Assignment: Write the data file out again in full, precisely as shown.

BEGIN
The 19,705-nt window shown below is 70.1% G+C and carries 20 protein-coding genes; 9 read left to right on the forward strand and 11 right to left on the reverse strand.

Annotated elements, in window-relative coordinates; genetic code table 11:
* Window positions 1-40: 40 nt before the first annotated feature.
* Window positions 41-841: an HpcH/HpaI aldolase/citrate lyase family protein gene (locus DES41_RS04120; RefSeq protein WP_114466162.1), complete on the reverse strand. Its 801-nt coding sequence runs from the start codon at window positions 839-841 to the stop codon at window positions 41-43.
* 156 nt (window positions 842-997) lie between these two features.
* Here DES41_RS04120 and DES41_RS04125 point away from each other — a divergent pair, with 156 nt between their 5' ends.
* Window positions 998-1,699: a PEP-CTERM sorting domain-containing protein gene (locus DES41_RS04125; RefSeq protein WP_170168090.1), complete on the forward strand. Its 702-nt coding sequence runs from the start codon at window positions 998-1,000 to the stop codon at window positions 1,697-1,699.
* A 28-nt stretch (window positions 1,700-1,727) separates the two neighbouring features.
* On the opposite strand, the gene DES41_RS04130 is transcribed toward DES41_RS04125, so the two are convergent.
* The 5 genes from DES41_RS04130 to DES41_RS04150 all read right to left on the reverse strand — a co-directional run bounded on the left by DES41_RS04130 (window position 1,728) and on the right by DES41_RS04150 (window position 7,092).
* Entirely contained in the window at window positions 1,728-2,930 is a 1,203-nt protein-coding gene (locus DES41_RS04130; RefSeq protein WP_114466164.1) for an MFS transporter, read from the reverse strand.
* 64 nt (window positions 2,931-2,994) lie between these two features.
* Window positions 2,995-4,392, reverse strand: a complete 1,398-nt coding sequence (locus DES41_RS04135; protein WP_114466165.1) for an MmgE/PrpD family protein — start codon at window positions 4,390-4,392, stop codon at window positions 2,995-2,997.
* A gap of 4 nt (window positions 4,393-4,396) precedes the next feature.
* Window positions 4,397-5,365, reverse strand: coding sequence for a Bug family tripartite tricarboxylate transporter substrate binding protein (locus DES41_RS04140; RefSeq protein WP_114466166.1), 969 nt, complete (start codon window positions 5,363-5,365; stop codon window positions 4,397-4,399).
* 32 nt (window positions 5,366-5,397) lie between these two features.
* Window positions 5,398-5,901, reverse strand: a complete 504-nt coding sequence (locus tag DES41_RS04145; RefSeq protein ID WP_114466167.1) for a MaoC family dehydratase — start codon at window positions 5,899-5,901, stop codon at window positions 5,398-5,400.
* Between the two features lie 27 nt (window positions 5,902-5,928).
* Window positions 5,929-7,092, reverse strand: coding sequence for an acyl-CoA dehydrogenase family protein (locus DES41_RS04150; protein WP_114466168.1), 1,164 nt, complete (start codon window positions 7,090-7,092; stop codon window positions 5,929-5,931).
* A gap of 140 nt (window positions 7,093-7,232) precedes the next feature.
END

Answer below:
The 19,705-nt window shown below is 70.1% G+C and carries 20 protein-coding genes; 9 read left to right on the forward strand and 11 right to left on the reverse strand.

Annotated elements, in window-relative coordinates; genetic code table 11:
* Window positions 1-40: 40 nt before the first annotated feature.
* Window positions 41-841: an HpcH/HpaI aldolase/citrate lyase family protein gene (locus DES41_RS04120; RefSeq protein WP_114466162.1), complete on the reverse strand. Its 801-nt coding sequence runs from the start codon at window positions 839-841 to the stop codon at window positions 41-43.
* 156 nt (window positions 842-997) lie between these two features.
* Here DES41_RS04120 and DES41_RS04125 point away from each other — a divergent pair, with 156 nt between their 5' ends.
* Window positions 998-1,699: a PEP-CTERM sorting domain-containing protein gene (locus DES41_RS04125; RefSeq protein WP_170168090.1), complete on the forward strand. Its 702-nt coding sequence runs from the start codon at window positions 998-1,000 to the stop codon at window positions 1,697-1,699.
* A 28-nt stretch (window positions 1,700-1,727) separates the two neighbouring features.
* On the opposite strand, the gene DES41_RS04130 is transcribed toward DES41_RS04125, so the two are convergent.
* The 5 genes from DES41_RS04130 to DES41_RS04150 all read right to left on the reverse strand — a co-directional run bounded on the left by DES41_RS04130 (window position 1,728) and on the right by DES41_RS04150 (window position 7,092).
* Entirely contained in the window at window positions 1,728-2,930 is a 1,203-nt protein-coding gene (locus DES41_RS04130; RefSeq protein WP_114466164.1) for an MFS transporter, read from the reverse strand.
* 64 nt (window positions 2,931-2,994) lie between these two features.
* Window positions 2,995-4,392, reverse strand: a complete 1,398-nt coding sequence (locus DES41_RS04135; protein WP_114466165.1) for an MmgE/PrpD family protein — start codon at window positions 4,390-4,392, stop codon at window positions 2,995-2,997.
* A gap of 4 nt (window positions 4,393-4,396) precedes the next feature.
* Window positions 4,397-5,365, reverse strand: coding sequence for a Bug family tripartite tricarboxylate transporter substrate binding protein (locus DES41_RS04140; RefSeq protein WP_114466166.1), 969 nt, complete (start codon window positions 5,363-5,365; stop codon window positions 4,397-4,399).
* 32 nt (window positions 5,366-5,397) lie between these two features.
* Window positions 5,398-5,901, reverse strand: a complete 504-nt coding sequence (locus tag DES41_RS04145; RefSeq protein ID WP_114466167.1) for a MaoC family dehydratase — start codon at window positions 5,899-5,901, stop codon at window positions 5,398-5,400.
* Between the two features lie 27 nt (window positions 5,902-5,928).
* Window positions 5,929-7,092, reverse strand: coding sequence for an acyl-CoA dehydrogenase family protein (locus DES41_RS04150; protein WP_114466168.1), 1,164 nt, complete (start codon window positions 7,090-7,092; stop codon window positions 5,929-5,931).
* A gap of 140 nt (window positions 7,093-7,232) precedes the next feature.